Ubisoft said that Assassins Creed would be a trilogy!So there probably won't be an Assassins Creed 6!!
I think this quote kinda sums up the state of things today: It says he "joked" abou it, but unfortunately... it's true way too often.
You all wrong! The future of gaming is so bad that you can't imagine. The weather will be so ugly that contry will try to survive instead of paying for entertainement. No more fun, more food on the table... stop selling gaz car before we sink!!!
when i read the headline, "MI6 looks ahead to 2020" i thought it meant military inteligence 6 as in James Bond and spys and stuff. after reading the first paragraph i was a bit disapointed to wasn't
when i read the headline, "MI6 looks ahead to 2020" i thought it meant military inteligence 6 as in James Bond and spys and stuff. after reading the first paragraph i was a bit disapointed it wasn't Wookieassasin, both are real, MI5 is chaps who do their spy stuff just in britain, whilst mi6 does everything outside britian such as france (because france is jealous that we defeated napoleon and stopped their invasion of europe)
It's interesting to see where gaming figures see gaming... but we all know it's like predicting the weather, totally hit or miss. But, I suppose if you thrown enough theories out there, then when one is right you can pull the ol' "I told you so! Like back in '08. I am a GOD!" line.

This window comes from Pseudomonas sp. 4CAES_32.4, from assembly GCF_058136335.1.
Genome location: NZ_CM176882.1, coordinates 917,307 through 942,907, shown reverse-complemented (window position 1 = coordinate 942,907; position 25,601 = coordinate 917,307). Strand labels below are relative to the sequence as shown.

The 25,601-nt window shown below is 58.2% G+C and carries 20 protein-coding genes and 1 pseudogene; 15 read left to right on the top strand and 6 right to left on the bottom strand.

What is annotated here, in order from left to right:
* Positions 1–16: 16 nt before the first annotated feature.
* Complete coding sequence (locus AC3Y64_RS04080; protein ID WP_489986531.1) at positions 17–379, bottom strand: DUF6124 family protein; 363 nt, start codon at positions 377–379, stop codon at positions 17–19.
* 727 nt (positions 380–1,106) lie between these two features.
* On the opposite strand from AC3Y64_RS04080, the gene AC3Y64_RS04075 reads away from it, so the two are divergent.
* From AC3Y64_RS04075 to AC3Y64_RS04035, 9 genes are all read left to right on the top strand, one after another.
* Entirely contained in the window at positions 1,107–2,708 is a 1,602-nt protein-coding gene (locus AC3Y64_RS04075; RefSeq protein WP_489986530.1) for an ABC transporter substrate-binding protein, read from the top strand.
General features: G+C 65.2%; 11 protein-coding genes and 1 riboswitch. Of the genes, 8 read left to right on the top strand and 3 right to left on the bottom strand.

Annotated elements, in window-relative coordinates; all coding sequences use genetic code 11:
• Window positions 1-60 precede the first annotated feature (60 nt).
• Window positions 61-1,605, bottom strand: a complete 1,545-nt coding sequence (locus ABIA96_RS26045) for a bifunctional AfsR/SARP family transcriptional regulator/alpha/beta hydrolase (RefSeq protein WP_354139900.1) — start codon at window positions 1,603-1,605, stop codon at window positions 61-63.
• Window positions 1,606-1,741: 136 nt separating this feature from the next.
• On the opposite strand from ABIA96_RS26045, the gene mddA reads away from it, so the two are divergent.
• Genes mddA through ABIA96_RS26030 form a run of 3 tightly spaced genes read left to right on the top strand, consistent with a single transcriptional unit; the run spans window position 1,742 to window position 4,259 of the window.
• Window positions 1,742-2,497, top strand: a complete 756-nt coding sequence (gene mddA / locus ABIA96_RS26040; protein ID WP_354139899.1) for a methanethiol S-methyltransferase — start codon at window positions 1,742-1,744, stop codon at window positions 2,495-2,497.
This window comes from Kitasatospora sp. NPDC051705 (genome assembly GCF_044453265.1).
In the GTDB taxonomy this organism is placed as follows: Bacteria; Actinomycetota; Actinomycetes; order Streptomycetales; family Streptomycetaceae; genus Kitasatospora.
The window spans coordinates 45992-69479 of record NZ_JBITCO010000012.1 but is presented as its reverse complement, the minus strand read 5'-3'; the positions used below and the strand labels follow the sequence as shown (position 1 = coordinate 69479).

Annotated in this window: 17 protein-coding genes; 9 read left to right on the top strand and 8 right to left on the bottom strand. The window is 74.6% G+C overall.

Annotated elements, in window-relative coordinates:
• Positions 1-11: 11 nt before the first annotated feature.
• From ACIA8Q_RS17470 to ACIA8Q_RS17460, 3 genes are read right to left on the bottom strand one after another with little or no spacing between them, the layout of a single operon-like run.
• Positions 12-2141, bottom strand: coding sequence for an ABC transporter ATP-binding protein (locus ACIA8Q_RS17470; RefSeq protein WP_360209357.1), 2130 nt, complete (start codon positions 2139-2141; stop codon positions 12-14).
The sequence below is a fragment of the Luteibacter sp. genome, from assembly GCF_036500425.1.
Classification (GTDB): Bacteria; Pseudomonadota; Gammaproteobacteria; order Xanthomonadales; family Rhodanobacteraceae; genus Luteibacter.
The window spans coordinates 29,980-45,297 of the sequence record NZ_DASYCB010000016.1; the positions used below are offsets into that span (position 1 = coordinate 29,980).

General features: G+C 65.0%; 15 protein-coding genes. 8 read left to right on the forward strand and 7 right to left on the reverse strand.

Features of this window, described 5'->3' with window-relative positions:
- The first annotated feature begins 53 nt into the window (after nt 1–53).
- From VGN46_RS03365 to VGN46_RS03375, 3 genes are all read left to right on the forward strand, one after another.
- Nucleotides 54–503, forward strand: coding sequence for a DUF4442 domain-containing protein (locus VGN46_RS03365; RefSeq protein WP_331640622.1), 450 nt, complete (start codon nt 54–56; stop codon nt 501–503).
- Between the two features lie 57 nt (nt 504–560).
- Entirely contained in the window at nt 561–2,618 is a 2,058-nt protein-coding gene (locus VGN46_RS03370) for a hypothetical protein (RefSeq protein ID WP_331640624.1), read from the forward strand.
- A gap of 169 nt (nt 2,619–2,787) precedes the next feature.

It's interesting to see where gaming figures see gaming... but we all know it's like predicting the weather, totally hit or miss. But, I suppose if you throw enough theories out there, then when one is right you can pull the ol' "I told you so! Like back in '08. I am a GOD!" line.
DATADREAM THAT WOULD DEFINITELY MAKE ME WANT TO RIP MY HAIR OUT!!!! But um 1. 6 Assassins Creed would be pretty insane, and 2. UM I hope to "GOD" that future gaming doesn't look like that family in the first picture.....creepy.........
i think some of these ideas might come to pass but gaming becoming something different is false. gaming as we no it hasnt changed since pong( a joystick and buttons). the only change i can predict is genre mashing games like a mmortss being possible.
The scariest thing is... Advertising for load screens within a game!!! Screw that - talk about killing any immersion in the game whatsoever. Who wants to be playing Elder Scrolls VI and have a Pepsi ad to look at while an area loads. While the industry is looking to look more money from gamers - let this be a warning to them that if they do it wrong it could completely alienate the gaming masses. I don't know if I could play a game if it is the way they propose - then again it could be a good time for a restroom break in the game but that would defeat the purpose of advertising all together! :)